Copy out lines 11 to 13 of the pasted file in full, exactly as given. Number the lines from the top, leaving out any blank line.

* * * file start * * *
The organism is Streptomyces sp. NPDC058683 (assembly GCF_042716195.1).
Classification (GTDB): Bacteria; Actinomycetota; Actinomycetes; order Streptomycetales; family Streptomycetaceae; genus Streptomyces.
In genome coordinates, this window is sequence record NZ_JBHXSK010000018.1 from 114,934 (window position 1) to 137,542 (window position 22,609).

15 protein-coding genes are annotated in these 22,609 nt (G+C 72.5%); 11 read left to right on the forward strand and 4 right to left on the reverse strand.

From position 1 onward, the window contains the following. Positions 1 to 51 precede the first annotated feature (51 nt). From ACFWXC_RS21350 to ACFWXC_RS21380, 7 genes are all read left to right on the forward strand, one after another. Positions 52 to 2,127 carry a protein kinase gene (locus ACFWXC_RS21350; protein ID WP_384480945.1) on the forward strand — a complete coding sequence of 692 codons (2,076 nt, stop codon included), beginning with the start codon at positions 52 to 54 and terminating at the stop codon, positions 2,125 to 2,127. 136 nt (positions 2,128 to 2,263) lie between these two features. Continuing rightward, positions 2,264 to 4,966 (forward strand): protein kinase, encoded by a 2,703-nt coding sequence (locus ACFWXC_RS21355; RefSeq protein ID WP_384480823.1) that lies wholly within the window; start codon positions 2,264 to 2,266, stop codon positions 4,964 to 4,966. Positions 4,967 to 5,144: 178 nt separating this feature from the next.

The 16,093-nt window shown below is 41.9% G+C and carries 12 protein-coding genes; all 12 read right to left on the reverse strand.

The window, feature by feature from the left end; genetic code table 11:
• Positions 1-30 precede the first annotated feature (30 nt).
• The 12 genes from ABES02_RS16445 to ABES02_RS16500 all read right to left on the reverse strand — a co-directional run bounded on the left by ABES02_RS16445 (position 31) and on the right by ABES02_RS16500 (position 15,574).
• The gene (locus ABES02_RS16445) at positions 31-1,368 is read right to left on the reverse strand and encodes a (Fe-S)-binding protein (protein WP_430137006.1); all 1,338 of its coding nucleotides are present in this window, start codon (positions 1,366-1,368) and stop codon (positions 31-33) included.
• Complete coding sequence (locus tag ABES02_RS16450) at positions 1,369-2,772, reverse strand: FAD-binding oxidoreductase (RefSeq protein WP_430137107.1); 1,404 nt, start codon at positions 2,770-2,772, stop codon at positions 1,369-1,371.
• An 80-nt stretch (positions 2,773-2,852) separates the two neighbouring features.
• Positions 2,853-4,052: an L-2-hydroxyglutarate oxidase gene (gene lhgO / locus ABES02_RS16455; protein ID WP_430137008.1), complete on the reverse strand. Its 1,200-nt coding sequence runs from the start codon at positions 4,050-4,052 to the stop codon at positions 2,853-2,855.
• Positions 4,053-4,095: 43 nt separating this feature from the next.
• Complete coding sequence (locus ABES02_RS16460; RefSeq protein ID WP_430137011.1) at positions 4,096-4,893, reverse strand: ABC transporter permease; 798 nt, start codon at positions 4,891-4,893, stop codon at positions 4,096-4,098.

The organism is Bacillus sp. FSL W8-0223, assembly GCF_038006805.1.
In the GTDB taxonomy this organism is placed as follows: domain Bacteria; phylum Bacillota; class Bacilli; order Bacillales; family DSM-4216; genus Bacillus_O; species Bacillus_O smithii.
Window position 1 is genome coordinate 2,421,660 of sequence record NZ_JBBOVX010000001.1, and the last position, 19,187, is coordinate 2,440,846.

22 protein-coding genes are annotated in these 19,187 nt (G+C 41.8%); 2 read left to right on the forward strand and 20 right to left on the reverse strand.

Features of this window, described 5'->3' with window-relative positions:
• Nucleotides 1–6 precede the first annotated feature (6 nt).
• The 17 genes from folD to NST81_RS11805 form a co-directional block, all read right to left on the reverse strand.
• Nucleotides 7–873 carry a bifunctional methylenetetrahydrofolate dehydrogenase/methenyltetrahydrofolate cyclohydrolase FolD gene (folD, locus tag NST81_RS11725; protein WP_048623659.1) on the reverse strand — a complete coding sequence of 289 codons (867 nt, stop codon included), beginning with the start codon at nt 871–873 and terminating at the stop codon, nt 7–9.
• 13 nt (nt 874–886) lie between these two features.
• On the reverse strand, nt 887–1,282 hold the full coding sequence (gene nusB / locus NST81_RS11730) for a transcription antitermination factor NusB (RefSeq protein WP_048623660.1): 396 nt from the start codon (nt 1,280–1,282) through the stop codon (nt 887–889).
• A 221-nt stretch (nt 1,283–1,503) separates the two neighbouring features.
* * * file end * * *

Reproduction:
• Complete coding sequence (locus tag ABES02_RS16450) at positions 1,369-2,772, reverse strand: FAD-binding oxidoreductase (RefSeq protein WP_430137107.1); 1,404 nt, start codon at positions 2,770-2,772, stop codon at positions 1,369-1,371.
• An 80-nt stretch (positions 2,773-2,852) separates the two neighbouring features.
• Positions 2,853-4,052: an L-2-hydroxyglutarate oxidase gene (gene lhgO / locus ABES02_RS16455; protein ID WP_430137008.1), complete on the reverse strand. Its 1,200-nt coding sequence runs from the start codon at positions 4,050-4,052 to the stop codon at positions 2,853-2,855.